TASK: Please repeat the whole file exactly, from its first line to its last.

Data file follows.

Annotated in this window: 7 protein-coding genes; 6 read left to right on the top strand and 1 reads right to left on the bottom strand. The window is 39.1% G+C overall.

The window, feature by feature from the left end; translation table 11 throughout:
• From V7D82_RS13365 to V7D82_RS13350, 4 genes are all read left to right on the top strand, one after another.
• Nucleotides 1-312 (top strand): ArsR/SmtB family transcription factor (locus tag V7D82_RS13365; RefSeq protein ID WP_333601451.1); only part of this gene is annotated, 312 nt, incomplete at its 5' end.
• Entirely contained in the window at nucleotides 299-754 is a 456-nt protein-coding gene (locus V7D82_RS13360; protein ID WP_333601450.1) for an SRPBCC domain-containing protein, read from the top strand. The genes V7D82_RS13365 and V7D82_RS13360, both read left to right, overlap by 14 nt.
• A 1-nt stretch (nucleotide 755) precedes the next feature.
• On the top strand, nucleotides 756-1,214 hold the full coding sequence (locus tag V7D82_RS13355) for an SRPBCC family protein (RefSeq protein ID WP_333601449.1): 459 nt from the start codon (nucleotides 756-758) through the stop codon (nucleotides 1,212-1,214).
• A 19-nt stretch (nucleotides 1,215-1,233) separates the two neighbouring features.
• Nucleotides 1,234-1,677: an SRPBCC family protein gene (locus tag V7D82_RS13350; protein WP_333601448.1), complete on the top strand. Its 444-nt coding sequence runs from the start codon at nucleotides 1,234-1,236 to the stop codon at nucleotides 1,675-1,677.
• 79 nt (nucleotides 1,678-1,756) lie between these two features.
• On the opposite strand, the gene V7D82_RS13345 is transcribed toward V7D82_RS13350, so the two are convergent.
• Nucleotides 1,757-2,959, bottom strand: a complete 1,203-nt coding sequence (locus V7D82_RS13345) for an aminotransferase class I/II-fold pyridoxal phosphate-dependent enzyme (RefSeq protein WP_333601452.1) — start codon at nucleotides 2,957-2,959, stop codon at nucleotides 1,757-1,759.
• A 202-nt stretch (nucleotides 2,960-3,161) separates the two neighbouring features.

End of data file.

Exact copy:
Annotated in this window: 7 protein-coding genes; 6 read left to right on the top strand and 1 reads right to left on the bottom strand. The window is 39.1% G+C overall.

The window, feature by feature from the left end; translation table 11 throughout:
• From V7D82_RS13365 to V7D82_RS13350, 4 genes are all read left to right on the top strand, one after another.
• Nucleotides 1-312 (top strand): ArsR/SmtB family transcription factor (locus tag V7D82_RS13365; RefSeq protein ID WP_333601451.1); only part of this gene is annotated, 312 nt, incomplete at its 5' end.
• Entirely contained in the window at nucleotides 299-754 is a 456-nt protein-coding gene (locus V7D82_RS13360; protein ID WP_333601450.1) for an SRPBCC domain-containing protein, read from the top strand. The genes V7D82_RS13365 and V7D82_RS13360, both read left to right, overlap by 14 nt.
• A 1-nt stretch (nucleotide 755) precedes the next feature.
• On the top strand, nucleotides 756-1,214 hold the full coding sequence (locus tag V7D82_RS13355) for an SRPBCC family protein (RefSeq protein ID WP_333601449.1): 459 nt from the start codon (nucleotides 756-758) through the stop codon (nucleotides 1,212-1,214).
• A 19-nt stretch (nucleotides 1,215-1,233) separates the two neighbouring features.
• Nucleotides 1,234-1,677: an SRPBCC family protein gene (locus tag V7D82_RS13350; protein WP_333601448.1), complete on the top strand. Its 444-nt coding sequence runs from the start codon at nucleotides 1,234-1,236 to the stop codon at nucleotides 1,675-1,677.
• 79 nt (nucleotides 1,678-1,756) lie between these two features.
• On the opposite strand, the gene V7D82_RS13345 is transcribed toward V7D82_RS13350, so the two are convergent.
• Nucleotides 1,757-2,959, bottom strand: a complete 1,203-nt coding sequence (locus V7D82_RS13345) for an aminotransferase class I/II-fold pyridoxal phosphate-dependent enzyme (RefSeq protein WP_333601452.1) — start codon at nucleotides 2,957-2,959, stop codon at nucleotides 1,757-1,759.
• A 202-nt stretch (nucleotides 2,960-3,161) separates the two neighbouring features.